In the century XVI the last city walls extended up to the third echelon of the mountain on which a third tower called del Montale was built. Then the arched door of S. Francesco that the friars had built in 1451 for their convent became – and still is – the city gate. The Porta della Ripa was also built in 1525. In the same century XVI the fortress was modified, called “della Guaita”, which was built in the ‘300 and rebuilt between 1416 and 1482.
The threatening towers and the strong crenellated curtains remain; while there are traces of the primitive and very strong dry-raised walls with large blocks on the road that leads from the Pieve to the Rocca. Many still existing buildings belong to the century. XVI (Braschi house with three orders of arches, Belluzzi-Filippi house, etc.). A painting by F. Zuccari is kept in the Capuchin church, which was built in 1549 outside the third enclosure. Baroque is instead the Pieve dei Valloni, near which there is a small museum, with Umbrian-Etruscan objects, medieval fragmentary marbles, Greek-Byzantine tablets, a polyptych attributed to Giulio Romano, a canvas by Batoni. Furthermore, two Saints by Michele Giambono are kept in the town hall.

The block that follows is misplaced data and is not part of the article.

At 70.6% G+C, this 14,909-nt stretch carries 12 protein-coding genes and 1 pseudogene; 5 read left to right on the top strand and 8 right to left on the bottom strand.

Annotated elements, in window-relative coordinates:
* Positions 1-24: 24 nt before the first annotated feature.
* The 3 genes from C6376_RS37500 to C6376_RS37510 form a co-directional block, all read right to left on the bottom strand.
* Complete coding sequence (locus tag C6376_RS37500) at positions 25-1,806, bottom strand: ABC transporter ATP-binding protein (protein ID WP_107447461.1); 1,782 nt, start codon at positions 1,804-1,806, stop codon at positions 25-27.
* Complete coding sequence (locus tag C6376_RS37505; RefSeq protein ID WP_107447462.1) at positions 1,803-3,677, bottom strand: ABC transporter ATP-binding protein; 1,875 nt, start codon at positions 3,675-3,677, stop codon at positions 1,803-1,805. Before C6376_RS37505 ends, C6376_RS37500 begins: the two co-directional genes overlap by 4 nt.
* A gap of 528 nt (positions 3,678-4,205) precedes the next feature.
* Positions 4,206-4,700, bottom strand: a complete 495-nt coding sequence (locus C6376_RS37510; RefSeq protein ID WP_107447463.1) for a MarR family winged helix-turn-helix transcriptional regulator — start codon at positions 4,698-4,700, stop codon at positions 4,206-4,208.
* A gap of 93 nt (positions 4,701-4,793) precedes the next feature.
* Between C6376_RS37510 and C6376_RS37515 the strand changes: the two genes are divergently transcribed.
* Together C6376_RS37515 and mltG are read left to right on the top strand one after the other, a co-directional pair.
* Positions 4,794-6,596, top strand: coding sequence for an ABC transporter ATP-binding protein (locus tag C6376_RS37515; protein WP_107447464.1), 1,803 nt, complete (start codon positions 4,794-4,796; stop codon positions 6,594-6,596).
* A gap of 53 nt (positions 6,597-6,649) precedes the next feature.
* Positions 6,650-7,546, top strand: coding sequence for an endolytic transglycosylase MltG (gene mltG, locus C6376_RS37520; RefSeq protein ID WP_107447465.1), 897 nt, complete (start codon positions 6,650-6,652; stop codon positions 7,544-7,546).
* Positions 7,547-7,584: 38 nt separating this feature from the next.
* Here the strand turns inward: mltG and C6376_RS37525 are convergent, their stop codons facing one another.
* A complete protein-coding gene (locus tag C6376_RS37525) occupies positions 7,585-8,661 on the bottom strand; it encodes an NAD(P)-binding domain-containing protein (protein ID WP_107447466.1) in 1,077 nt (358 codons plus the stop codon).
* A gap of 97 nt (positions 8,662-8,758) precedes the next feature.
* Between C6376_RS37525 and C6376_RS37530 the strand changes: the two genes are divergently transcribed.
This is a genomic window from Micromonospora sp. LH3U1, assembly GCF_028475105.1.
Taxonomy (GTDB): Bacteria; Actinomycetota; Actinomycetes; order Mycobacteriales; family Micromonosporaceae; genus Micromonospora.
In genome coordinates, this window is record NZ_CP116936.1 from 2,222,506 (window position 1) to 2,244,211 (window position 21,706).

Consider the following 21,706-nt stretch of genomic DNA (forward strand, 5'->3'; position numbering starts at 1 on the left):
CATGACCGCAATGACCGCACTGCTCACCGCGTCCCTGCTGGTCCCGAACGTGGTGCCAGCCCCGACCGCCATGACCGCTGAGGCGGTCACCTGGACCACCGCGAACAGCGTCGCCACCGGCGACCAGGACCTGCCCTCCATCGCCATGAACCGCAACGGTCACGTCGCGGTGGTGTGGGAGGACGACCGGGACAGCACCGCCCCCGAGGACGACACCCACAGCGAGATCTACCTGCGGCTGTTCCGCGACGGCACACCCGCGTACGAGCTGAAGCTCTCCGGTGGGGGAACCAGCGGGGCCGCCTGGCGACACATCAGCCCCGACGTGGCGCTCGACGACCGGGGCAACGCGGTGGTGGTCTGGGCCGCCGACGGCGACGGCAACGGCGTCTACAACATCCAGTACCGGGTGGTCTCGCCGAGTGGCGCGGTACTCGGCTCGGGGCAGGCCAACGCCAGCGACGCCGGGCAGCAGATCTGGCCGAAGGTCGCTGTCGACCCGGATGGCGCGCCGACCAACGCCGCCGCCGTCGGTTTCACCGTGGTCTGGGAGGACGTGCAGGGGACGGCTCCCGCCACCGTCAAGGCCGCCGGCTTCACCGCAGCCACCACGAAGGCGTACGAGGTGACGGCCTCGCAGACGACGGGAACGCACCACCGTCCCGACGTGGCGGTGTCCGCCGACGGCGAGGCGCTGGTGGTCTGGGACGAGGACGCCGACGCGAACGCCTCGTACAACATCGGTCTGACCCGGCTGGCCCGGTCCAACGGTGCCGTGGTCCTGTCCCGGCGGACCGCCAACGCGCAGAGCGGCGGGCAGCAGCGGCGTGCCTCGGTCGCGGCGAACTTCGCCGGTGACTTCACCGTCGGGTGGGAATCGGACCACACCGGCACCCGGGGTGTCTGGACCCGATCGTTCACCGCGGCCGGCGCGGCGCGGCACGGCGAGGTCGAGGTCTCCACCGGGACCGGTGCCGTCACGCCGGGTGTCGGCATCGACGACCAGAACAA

The modern age has left two notable buildings in San Marino: the new government building and the parish church.
The latter was rebuilt on a previous medieval building, in neoclassical style, by the Bolognese architect Antonio Serra, who designed it with three naves with a barrel vault and mighty colonnades that extend into the apse and the portico of the facade. Its construction lasted from 1826 to 1855.
The elevation of the Government Palace, at Pianello, was instead devised by Francesco Azzurri in 1894, with the intention of evoking a medieval building in its invoice. In fact, it has a façade with a portico with three Gothic arches and similar balconies: cornices with corbels and battlements, an elevating tower grafted onto its walls, an interior made in the same style, with a staircase and a rich council hall with a fresco by Emilio Retrosi.
In front of the building is the monument to Liberty, which is also the work of the sculptor Stefano Galletti, also from the 19th century.